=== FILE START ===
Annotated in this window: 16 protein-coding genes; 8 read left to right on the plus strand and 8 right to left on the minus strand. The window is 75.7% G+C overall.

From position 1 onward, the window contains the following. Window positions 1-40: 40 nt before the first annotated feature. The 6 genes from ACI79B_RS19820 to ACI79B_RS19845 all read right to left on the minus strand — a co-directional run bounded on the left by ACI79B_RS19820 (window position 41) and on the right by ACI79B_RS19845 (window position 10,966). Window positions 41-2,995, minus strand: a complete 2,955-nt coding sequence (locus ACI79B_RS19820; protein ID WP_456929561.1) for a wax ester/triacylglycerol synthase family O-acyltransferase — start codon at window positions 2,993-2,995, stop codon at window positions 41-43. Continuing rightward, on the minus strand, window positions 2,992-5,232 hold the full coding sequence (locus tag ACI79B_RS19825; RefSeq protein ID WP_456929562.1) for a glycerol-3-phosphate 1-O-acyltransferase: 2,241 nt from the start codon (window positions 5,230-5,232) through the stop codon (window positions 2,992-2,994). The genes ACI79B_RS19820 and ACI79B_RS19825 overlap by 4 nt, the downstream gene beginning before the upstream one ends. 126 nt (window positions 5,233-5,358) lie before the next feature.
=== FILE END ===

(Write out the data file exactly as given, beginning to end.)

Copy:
Annotated in this window: 16 protein-coding genes; 8 read left to right on the plus strand and 8 right to left on the minus strand. The window is 75.7% G+C overall.

From position 1 onward, the window contains the following. Window positions 1-40: 40 nt before the first annotated feature. The 6 genes from ACI79B_RS19820 to ACI79B_RS19845 all read right to left on the minus strand — a co-directional run bounded on the left by ACI79B_RS19820 (window position 41) and on the right by ACI79B_RS19845 (window position 10,966). Window positions 41-2,995, minus strand: a complete 2,955-nt coding sequence (locus ACI79B_RS19820; protein ID WP_456929561.1) for a wax ester/triacylglycerol synthase family O-acyltransferase — start codon at window positions 2,993-2,995, stop codon at window positions 41-43. Continuing rightward, on the minus strand, window positions 2,992-5,232 hold the full coding sequence (locus tag ACI79B_RS19825; RefSeq protein ID WP_456929562.1) for a glycerol-3-phosphate 1-O-acyltransferase: 2,241 nt from the start codon (window positions 5,230-5,232) through the stop codon (window positions 2,992-2,994). The genes ACI79B_RS19820 and ACI79B_RS19825 overlap by 4 nt, the downstream gene beginning before the upstream one ends. 126 nt (window positions 5,233-5,358) lie before the next feature.